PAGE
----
Cats are equipped with a very special piece of equipment known as the Jacobson’s organ or vomeronasal organ. Located in the roof of the mouth, it contains ducts that lead to the mouth and to the nose. This is essentially a scent analyzer. It’s used primarily for analyzing pheromones (scent chemicals) from other cats, especially the ones found in urine.
How it Works
The scent is collected in the mouth where the cat then uses his tongue to flick it up to the vomeronasal organ. You can tell when the cat is in the process of using his vomeronasal organ because his facial expression is similar to a grimace. His upper lip will be curled and his mouth will be partially open. This expression is known as the flehmen reaction.
The Purpose of the Vomeronasal Organ
Although all cats have this organ and can use it whenever they come across any scent they feel requires more in-depth analysis, it’s often used by intact males reacting to the pheromones in the urine of females in heat.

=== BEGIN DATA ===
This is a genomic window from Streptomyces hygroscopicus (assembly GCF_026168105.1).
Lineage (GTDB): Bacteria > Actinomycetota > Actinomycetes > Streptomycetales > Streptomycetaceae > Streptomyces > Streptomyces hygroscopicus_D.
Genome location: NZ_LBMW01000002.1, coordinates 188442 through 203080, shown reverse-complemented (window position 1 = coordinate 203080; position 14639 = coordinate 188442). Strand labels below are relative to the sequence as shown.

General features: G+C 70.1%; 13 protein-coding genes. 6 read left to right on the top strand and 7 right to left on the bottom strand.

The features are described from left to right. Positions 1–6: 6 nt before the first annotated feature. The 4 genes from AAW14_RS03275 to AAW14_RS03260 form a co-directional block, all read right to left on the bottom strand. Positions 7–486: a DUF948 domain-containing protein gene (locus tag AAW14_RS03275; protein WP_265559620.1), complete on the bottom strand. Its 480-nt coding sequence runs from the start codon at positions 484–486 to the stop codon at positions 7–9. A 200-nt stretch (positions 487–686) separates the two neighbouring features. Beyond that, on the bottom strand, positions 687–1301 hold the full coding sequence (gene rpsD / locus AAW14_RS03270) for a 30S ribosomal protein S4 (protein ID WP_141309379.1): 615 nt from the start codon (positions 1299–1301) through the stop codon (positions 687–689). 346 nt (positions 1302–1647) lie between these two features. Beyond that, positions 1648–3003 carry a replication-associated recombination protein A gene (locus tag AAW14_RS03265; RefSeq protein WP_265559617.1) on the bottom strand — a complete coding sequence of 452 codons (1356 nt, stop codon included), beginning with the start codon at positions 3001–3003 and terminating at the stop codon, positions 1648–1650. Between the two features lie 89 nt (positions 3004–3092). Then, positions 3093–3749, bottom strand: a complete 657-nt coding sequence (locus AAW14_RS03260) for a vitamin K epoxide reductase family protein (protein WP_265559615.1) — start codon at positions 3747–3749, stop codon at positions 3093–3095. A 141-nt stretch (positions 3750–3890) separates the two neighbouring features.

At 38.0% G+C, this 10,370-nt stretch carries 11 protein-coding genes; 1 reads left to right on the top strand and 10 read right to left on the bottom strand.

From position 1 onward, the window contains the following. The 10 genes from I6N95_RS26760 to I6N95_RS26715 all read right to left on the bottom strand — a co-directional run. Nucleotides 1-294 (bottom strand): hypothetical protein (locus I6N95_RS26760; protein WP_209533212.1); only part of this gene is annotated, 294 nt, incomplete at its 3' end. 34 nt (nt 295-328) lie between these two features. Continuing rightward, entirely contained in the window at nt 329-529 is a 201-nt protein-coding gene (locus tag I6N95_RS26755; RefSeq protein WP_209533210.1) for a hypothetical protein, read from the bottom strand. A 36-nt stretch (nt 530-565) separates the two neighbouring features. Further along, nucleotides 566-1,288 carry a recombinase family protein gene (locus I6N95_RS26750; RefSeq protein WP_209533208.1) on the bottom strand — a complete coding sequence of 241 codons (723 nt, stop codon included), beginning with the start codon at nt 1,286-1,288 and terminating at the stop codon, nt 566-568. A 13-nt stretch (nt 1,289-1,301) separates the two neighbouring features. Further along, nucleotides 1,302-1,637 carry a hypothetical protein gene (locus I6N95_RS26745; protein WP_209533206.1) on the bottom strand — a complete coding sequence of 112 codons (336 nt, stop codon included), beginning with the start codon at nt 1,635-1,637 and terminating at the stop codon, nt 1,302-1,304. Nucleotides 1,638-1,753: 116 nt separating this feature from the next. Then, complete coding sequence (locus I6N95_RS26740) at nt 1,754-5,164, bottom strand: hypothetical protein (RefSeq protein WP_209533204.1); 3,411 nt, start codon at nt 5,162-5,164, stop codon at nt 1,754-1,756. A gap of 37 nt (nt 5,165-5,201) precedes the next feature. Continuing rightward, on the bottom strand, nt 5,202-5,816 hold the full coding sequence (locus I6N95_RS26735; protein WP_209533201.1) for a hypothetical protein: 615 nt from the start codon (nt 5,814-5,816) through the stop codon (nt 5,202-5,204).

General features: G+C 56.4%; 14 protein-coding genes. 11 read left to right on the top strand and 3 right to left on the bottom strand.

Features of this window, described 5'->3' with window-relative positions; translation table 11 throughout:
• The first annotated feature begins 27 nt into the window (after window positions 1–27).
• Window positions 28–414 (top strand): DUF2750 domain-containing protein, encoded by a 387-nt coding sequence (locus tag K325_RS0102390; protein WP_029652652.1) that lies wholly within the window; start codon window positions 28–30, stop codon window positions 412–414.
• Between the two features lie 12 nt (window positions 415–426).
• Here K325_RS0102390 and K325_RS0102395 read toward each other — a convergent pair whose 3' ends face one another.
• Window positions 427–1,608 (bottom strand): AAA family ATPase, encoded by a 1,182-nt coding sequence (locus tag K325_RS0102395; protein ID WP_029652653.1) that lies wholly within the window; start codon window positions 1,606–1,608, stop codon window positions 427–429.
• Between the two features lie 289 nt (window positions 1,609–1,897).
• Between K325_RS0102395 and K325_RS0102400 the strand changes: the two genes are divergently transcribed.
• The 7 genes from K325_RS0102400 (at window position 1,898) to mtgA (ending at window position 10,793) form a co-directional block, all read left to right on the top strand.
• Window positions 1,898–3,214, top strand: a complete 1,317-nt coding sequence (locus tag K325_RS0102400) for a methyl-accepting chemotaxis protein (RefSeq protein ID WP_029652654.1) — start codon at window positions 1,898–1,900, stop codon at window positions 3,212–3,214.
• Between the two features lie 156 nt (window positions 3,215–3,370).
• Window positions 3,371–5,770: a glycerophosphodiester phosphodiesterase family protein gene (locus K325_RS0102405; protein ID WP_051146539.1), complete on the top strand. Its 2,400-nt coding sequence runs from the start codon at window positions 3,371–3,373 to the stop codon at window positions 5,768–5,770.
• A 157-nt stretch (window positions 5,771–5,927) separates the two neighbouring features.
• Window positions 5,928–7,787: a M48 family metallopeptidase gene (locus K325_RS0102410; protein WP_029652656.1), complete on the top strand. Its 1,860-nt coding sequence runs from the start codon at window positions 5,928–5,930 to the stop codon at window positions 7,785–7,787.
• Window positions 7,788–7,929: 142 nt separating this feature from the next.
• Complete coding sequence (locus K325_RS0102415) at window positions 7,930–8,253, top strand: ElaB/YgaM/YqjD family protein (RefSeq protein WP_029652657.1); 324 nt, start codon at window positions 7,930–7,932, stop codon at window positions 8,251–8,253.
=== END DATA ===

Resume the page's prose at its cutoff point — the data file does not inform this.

Want More Information?
You can find more specific information on cat behavior and training in any of Pam’s books. Be sure and check out CatWise, the latest release of best-selling author Pam Johnson-Bennett, where she answers 150 of the most-asked cat behavior questions.
Pam is unable to respond to comments. If you have questions about cat behavior you can find many answers in the best-selling books by Pam Johnson-Bennett as well as in the articles on our site. If your cat displays a change in behavior, contact your veterinarian because there may be an underlying medical cause. This article is not intended as a replacement for your cat’s veterinary care.